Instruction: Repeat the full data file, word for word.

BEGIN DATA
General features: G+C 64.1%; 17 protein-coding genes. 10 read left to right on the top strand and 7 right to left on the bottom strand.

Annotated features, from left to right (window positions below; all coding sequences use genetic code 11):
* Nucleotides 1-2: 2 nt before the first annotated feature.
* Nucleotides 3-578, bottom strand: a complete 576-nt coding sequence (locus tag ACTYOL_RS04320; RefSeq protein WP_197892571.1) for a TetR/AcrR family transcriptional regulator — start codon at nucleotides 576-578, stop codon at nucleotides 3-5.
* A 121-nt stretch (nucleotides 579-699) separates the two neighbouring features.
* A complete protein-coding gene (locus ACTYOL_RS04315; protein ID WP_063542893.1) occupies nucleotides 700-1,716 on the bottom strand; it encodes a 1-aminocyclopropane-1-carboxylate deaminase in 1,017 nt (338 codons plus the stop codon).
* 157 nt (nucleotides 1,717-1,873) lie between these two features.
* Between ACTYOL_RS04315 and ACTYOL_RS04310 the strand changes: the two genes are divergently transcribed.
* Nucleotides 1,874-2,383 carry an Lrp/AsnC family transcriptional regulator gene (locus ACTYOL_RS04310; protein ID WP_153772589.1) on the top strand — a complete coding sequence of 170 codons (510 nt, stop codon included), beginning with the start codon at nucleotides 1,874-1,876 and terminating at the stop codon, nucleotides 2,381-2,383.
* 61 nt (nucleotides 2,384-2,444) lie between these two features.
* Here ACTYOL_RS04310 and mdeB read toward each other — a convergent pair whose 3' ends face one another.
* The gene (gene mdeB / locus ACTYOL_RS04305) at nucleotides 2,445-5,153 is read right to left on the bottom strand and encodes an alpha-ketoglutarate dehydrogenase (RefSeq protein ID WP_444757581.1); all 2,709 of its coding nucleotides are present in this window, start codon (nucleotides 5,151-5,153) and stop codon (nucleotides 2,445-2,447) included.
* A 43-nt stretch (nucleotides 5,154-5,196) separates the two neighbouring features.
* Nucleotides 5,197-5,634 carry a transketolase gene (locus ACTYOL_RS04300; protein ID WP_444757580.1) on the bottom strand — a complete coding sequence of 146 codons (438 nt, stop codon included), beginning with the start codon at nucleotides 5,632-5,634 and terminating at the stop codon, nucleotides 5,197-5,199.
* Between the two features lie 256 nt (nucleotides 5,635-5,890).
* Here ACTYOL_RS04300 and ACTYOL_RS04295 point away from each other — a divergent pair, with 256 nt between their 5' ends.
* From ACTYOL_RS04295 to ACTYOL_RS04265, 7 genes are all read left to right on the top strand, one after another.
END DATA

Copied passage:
General features: G+C 64.1%; 17 protein-coding genes. 10 read left to right on the top strand and 7 right to left on the bottom strand.

Annotated features, from left to right (window positions below; all coding sequences use genetic code 11):
* Nucleotides 1-2: 2 nt before the first annotated feature.
* Nucleotides 3-578, bottom strand: a complete 576-nt coding sequence (locus tag ACTYOL_RS04320; RefSeq protein WP_197892571.1) for a TetR/AcrR family transcriptional regulator — start codon at nucleotides 576-578, stop codon at nucleotides 3-5.
* A 121-nt stretch (nucleotides 579-699) separates the two neighbouring features.
* A complete protein-coding gene (locus ACTYOL_RS04315; protein ID WP_063542893.1) occupies nucleotides 700-1,716 on the bottom strand; it encodes a 1-aminocyclopropane-1-carboxylate deaminase in 1,017 nt (338 codons plus the stop codon).
* 157 nt (nucleotides 1,717-1,873) lie between these two features.
* Between ACTYOL_RS04315 and ACTYOL_RS04310 the strand changes: the two genes are divergently transcribed.
* Nucleotides 1,874-2,383 carry an Lrp/AsnC family transcriptional regulator gene (locus ACTYOL_RS04310; protein ID WP_153772589.1) on the top strand — a complete coding sequence of 170 codons (510 nt, stop codon included), beginning with the start codon at nucleotides 1,874-1,876 and terminating at the stop codon, nucleotides 2,381-2,383.
* 61 nt (nucleotides 2,384-2,444) lie between these two features.
* Here ACTYOL_RS04310 and mdeB read toward each other — a convergent pair whose 3' ends face one another.
* The gene (gene mdeB / locus ACTYOL_RS04305) at nucleotides 2,445-5,153 is read right to left on the bottom strand and encodes an alpha-ketoglutarate dehydrogenase (RefSeq protein ID WP_444757581.1); all 2,709 of its coding nucleotides are present in this window, start codon (nucleotides 5,151-5,153) and stop codon (nucleotides 2,445-2,447) included.
* A 43-nt stretch (nucleotides 5,154-5,196) separates the two neighbouring features.
* Nucleotides 5,197-5,634 carry a transketolase gene (locus ACTYOL_RS04300; protein ID WP_444757580.1) on the bottom strand — a complete coding sequence of 146 codons (438 nt, stop codon included), beginning with the start codon at nucleotides 5,632-5,634 and terminating at the stop codon, nucleotides 5,197-5,199.
* Between the two features lie 256 nt (nucleotides 5,635-5,890).
* Here ACTYOL_RS04300 and ACTYOL_RS04295 point away from each other — a divergent pair, with 256 nt between their 5' ends.
* From ACTYOL_RS04295 to ACTYOL_RS04265, 7 genes are all read left to right on the top strand, one after another.